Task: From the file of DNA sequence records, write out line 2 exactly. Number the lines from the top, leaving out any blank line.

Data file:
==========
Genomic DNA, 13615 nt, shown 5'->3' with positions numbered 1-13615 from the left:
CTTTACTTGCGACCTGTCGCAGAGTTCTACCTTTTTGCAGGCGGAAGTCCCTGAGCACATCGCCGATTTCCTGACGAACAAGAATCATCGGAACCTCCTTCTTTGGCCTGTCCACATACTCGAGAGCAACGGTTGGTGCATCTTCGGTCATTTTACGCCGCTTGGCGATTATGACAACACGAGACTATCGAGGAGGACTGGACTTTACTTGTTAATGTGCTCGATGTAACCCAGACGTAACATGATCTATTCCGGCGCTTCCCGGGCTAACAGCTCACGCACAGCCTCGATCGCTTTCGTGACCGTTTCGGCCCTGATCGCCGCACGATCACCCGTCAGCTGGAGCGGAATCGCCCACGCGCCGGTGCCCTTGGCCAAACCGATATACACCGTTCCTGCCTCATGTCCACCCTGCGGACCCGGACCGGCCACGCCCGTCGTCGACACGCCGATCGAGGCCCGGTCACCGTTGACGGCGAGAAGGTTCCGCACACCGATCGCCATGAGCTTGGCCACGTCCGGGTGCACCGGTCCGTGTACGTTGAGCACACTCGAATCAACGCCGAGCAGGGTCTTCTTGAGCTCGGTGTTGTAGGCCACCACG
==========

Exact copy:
CTTTACTTGCGACCTGTCGCAGAGTTCTACCTTTTTGCAGGCGGAAGTCCCTGAGCACATCGCCGATTTCCTGACGAACAAGAATCATCGGAACCTCCTTCTTTGGCCTGTCCACATACTCGAGAGCAACGGTTGGTGCATCTTCGGTCATTTTACGCCGCTTGGCGATTATGACAACACGAGACTATCGAGGAGGACTGGACTTTACTTGTTAATGTGCTCGATGTAACCCAGACGTAACATGATCTATTCCGGCGCTTCCCGGGCTAACAGCTCACGCACAGCCTCGATCGCTTTCGTGACCGTTTCGGCCCTGATCGCCGCACGATCACCCGTCAGCTGGAGCGGAATCGCCCACGCGCCGGTGCCCTTGGCCAAACCGATATACACCGTTCCTGCCTCATGTCCACCCTGCGGACCCGGACCGGCCACGCCCGTCGTCGACACGCCGATCGAGGCCCGGTCACCGTTGACGGCGAGAAGGTTCCGCACACCGATCGCCATGAGCTTGGCCACGTCCGGGTGCACCGGTCCGTGTACGTTGAGCACACTCGAATCAACGCCGAGCAGGGTCTTCTTGAGCTCGGTGTTGTAGGCCACCACG